Because the Sununu-Ryan plan would let workers invest 6.4 percentage points of payroll taxes -- as opposed to the 4 percentage points that Bush is expected to propose -- the so-called "transition costs" of such a plan would be even higher. Transition costs arise for all proposals that use payroll taxes to finance private accounts because under the current pay-as-you-go system, payroll taxes collected from today's workers are primarily devoted to paying benefits to today's retirees. But if a substantial portion of these taxes are diverted to fund private accounts, new money is required to pay current benefits.
Social Security Administration chief actuary Stephen C. Goss estimated that the Sununu-Ryan plan would require more than $7 trillion in transfers from the General Fund to the Social Security trust fund between 2003 and 2078 (sum of column (7) on table 1d). But in order to fund these massive transfers, the plan relies on highly dubious assumptions about increased economic growth and the will of future Congresses to enact massive spending cuts over the next several decades.
Goss explained in his summary of the plan:
The plan would provide direction to the Congress and the President that the growth rate in total actual Federal Government spending should be diminished as specified above for the computation of transfers. Specified transfers to the Trust Funds would, however, not be contingent on achieving these reductions in actual Federal spending.
Indeed, Section 4 of the proposal simply instructs the Secretary of the Treasury to "estimate and transfer to the Federal Old-Age and Survivors [Disability] Insurance Trust Fund [OASDI] ... an amount equal to the recapture amount for such fiscal year." The "recapture amount" refers to a formula specified in the bill that purports to calculate the additional tax revenue that the Treasury will collect as a result of increased investment and economic growth spurred by the investment of payroll taxes in the stock market. Next, Section 4 mandates additional transfers each fiscal year in an "amount equal to the spending reductions amount for such fiscal year." But the bill would have no power to force future Congresses to enact such cuts. Rather, it simply instructs the Treasury to transfer an amount equal to what its sponsors assume (or hope) Congress will enact. Finally, the bill mandates additional transfers from general revenue "in any case in which the OASDI trust fund ratio is less than 125 percent," that is, in case the previous two types of transfers are insufficient to maintain a positive cash flow to and from the Social Security trust fund.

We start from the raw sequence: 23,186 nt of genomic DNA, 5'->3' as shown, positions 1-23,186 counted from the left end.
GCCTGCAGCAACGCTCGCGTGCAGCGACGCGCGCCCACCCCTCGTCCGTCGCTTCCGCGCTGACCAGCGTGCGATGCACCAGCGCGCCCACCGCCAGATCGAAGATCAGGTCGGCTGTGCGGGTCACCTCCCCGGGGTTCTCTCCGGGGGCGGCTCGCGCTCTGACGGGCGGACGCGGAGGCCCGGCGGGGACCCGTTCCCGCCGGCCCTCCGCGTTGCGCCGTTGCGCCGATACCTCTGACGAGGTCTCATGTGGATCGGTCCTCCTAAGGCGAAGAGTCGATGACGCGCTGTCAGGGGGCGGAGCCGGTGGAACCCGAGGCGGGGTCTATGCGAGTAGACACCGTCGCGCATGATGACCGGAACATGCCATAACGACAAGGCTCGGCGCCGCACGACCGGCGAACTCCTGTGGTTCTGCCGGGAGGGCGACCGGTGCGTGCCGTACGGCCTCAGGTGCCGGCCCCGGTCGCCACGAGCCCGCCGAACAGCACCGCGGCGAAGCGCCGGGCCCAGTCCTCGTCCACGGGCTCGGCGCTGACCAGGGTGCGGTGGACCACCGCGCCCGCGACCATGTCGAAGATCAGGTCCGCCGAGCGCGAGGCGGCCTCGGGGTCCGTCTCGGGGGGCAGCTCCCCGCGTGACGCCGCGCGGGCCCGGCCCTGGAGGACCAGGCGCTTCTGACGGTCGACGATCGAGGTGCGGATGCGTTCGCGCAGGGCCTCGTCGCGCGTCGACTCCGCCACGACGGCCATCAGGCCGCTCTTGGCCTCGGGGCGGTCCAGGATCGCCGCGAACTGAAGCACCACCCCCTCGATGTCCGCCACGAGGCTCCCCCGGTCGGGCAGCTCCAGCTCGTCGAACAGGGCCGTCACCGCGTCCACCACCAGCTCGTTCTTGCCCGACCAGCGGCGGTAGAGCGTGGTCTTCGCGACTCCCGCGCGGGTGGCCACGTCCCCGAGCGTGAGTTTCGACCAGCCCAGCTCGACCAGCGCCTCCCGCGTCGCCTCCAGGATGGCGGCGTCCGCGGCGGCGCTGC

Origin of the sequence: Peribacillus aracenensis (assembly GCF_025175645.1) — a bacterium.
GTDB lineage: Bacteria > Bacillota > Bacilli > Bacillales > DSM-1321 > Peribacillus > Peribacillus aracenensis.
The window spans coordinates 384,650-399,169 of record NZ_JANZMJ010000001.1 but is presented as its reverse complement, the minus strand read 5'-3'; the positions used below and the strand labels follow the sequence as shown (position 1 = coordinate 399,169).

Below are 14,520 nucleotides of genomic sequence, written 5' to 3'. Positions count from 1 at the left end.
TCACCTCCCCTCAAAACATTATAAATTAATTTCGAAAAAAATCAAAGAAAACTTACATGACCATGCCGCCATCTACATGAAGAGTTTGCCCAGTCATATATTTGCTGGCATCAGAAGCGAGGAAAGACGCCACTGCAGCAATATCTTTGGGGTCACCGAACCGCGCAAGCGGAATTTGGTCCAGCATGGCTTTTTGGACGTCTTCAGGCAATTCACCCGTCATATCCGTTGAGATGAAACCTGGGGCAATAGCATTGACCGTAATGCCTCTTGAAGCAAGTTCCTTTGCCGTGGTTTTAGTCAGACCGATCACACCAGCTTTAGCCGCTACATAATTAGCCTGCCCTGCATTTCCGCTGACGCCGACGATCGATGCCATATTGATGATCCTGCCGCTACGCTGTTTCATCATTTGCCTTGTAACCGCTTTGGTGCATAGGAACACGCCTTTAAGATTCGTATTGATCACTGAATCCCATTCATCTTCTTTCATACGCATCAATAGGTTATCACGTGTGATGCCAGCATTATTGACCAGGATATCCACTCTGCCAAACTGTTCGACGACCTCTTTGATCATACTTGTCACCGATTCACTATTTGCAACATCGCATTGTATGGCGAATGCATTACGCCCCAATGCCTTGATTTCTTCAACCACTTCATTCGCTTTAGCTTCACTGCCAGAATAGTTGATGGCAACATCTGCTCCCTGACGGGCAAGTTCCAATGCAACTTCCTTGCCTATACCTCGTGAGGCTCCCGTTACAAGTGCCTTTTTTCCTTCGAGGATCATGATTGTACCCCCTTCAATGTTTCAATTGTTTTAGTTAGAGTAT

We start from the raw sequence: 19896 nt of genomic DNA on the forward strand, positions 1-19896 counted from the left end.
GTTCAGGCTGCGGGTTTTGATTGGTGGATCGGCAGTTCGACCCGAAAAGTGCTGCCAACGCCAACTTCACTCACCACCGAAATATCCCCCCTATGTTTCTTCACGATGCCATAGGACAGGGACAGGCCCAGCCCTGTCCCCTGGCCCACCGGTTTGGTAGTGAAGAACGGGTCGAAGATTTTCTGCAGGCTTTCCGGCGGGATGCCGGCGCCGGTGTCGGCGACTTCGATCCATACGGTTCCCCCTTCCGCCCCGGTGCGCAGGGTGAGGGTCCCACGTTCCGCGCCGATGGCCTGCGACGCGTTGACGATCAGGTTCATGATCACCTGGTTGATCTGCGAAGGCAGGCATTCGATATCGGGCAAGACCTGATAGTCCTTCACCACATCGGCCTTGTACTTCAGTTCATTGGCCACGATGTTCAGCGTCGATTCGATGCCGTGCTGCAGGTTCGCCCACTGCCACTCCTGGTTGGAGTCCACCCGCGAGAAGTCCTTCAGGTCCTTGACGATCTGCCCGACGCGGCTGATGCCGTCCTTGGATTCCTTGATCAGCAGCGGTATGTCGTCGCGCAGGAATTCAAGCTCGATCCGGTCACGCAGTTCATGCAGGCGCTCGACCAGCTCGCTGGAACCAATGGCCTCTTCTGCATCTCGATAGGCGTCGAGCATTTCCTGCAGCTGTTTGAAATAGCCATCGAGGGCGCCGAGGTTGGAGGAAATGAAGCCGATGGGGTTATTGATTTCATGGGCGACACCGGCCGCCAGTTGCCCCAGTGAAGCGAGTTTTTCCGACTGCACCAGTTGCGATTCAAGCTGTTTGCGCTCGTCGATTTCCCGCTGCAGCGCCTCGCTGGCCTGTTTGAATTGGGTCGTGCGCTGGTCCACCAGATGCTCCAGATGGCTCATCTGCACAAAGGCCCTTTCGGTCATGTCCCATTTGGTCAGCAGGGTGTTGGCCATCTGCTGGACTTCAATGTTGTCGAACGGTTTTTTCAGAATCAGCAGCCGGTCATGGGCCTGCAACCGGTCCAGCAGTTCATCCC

The Center on Budget and Policy Priorities concluded that the plan is "predicated on a massive magic asterisk":
The Ryan-Sununu plan ostensibly finances its massive transfers in large part by assuming that government spending can be reduced (relative to what it would be with no policy changes), but it provides no credible mechanism for achieving the necessary reductions. The plan should thus be viewed as predicated on a massive magic asterisk, in which trillions of dollars are simply assumed to be forthcoming from the rest of the budget.